A tip for Mandarin second tone: start high

Mandarin's second tone is harder to pronounce correctly than many learners realise. Beginners tend to focus a lot on getting third tone correct as it seems the most unnatural tone for people not used to tonal languages. While the standard description of second tone as “high rising” (ˊ) sounds simple enough, it can be tricky to pronounce this tone correctly in fluent speech.

A tip for getting second tone correct is to remember that it's called “high rising” and not just “rising”. More simply: start higher to get second tone right.

Starting higher and going up from there will help you avoid the common mistake of turning second tone (ˊ) into third tone (ˇ). People learning Mandarin tend to start second tone low to give it plenty of space to rise up, but the low starting pitch risks it being mistaken for third tone.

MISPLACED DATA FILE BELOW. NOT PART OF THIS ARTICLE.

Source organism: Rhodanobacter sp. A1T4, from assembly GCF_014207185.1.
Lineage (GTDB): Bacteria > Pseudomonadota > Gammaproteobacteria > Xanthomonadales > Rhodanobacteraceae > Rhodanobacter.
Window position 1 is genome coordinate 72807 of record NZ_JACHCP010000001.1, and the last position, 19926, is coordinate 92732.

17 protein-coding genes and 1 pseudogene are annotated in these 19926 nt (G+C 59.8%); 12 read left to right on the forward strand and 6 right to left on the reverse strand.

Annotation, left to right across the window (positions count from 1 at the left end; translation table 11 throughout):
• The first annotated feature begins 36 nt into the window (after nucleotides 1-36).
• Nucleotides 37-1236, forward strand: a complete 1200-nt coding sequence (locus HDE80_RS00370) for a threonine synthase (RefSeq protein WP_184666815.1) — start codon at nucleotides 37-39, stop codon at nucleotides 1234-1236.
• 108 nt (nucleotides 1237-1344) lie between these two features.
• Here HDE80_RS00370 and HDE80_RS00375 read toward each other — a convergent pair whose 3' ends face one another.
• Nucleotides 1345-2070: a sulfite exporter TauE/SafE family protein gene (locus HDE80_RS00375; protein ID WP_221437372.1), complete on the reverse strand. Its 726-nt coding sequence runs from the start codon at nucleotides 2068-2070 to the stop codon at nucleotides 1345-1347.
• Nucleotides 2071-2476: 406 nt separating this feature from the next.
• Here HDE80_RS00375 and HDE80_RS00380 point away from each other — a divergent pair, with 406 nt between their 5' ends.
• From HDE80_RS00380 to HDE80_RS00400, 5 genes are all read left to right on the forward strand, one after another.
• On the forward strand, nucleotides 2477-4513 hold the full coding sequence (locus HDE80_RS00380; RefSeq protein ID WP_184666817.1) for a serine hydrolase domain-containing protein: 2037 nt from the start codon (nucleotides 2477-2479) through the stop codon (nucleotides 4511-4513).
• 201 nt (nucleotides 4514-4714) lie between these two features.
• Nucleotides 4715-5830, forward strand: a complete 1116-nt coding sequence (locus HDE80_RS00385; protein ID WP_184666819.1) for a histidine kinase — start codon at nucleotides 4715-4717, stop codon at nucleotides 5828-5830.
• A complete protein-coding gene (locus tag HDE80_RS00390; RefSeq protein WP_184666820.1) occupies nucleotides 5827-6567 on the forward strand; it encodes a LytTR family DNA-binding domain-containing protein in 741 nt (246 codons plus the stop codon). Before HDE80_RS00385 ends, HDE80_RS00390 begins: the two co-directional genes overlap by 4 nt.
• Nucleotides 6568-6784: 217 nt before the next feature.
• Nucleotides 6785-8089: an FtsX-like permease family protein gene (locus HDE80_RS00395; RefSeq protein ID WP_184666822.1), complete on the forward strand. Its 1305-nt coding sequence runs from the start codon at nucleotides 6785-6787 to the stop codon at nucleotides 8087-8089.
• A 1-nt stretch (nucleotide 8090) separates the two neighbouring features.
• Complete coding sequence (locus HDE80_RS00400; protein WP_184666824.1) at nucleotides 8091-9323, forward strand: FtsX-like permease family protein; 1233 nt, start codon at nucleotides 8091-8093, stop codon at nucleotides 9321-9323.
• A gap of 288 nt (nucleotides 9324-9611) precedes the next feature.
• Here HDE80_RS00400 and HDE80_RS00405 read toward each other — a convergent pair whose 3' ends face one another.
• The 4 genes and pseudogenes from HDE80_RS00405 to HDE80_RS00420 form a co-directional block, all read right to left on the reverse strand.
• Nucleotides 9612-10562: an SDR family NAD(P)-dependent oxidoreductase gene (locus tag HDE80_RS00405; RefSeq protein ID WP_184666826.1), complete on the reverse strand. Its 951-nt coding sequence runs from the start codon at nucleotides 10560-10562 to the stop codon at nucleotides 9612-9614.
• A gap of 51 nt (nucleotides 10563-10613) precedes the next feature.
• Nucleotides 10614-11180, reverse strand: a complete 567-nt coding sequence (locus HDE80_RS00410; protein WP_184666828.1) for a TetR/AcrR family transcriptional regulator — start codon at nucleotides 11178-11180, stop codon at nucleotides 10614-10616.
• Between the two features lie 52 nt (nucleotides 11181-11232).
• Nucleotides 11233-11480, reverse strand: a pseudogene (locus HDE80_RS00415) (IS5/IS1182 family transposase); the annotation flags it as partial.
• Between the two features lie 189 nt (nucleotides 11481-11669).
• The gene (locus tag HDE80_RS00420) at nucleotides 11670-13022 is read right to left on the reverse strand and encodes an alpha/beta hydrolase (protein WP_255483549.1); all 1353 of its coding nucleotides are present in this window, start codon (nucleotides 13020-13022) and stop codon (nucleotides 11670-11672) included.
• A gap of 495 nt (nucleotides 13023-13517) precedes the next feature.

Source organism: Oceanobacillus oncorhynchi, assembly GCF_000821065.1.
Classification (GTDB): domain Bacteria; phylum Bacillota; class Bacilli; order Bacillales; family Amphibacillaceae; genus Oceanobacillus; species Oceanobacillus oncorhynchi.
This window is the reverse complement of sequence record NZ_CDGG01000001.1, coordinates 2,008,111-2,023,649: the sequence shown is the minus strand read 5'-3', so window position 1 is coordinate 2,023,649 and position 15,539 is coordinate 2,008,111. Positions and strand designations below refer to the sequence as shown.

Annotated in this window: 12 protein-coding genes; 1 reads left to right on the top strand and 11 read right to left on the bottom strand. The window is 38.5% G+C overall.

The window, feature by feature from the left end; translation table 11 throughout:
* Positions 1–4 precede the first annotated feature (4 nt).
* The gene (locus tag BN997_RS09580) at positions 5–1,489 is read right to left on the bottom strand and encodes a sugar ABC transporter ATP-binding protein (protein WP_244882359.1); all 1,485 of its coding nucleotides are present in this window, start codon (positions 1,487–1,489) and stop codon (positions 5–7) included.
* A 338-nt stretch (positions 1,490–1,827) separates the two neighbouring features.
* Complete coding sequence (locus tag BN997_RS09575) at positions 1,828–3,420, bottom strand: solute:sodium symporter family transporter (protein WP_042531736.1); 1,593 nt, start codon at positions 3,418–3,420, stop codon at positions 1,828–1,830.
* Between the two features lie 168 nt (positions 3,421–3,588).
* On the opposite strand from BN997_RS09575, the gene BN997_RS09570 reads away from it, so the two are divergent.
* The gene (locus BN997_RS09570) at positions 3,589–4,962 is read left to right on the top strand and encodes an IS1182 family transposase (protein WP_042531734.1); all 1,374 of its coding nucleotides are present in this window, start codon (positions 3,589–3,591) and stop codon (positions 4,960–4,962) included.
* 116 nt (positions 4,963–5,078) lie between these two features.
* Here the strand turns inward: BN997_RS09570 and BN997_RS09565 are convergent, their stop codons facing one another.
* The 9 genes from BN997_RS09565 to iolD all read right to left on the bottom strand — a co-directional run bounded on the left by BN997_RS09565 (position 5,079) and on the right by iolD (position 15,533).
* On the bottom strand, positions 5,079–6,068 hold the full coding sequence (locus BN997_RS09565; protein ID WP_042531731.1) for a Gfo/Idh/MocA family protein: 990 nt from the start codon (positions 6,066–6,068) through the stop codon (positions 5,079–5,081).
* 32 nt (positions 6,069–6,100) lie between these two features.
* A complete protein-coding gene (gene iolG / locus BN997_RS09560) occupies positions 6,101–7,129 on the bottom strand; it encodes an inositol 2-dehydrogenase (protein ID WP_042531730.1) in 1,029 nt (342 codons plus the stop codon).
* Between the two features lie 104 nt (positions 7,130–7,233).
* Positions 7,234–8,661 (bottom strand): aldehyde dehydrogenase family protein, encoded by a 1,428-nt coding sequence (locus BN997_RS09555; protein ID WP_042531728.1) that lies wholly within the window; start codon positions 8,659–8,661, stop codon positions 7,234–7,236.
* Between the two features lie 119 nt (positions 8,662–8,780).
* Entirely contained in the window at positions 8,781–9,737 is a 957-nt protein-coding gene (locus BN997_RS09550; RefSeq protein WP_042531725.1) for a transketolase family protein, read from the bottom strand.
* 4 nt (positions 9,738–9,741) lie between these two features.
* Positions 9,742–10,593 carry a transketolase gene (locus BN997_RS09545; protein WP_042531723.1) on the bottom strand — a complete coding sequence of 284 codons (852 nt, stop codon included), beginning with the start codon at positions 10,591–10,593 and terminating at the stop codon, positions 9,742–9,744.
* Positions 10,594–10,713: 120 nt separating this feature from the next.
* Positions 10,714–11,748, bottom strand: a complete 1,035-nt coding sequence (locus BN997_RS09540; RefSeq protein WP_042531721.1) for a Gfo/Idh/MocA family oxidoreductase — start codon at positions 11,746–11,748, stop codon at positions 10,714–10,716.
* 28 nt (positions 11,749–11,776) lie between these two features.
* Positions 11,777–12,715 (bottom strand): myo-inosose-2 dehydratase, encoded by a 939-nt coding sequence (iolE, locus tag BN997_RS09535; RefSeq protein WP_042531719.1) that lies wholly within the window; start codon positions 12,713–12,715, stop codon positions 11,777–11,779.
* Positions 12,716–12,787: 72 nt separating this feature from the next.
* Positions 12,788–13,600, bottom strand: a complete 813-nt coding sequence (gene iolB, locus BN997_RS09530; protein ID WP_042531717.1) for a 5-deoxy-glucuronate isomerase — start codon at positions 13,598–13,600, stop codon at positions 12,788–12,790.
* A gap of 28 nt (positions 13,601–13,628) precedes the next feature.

Third tone is called “falling rising”, which is an accurate description but skips over another important feature of third tone, which is that it's overall lower in pitch than the others. Native Mandarin speakers are sensitive to the general low pitch of third tone, and in fluent speech this is often the main feature of third tone: it's just generally low rather than having an obvious dip and climb in pitch.

If you start second tone at a low pitch, it's likely to end up sounding like third tone instead. You can avoid this mistake by focusing on both “high” and “rising” for second tone. Start quite high in pitch and go up a little bit.

You can see this quite often in words that have a second tone syllable followed by a first tone. For example the word 蓝天 lántiān (“blue skies”). Learners are prone to getting the tones wrong on this and ending up pronouncing it as lǎntiān instead.

You can increase your chances of getting second tone right by starting higher.

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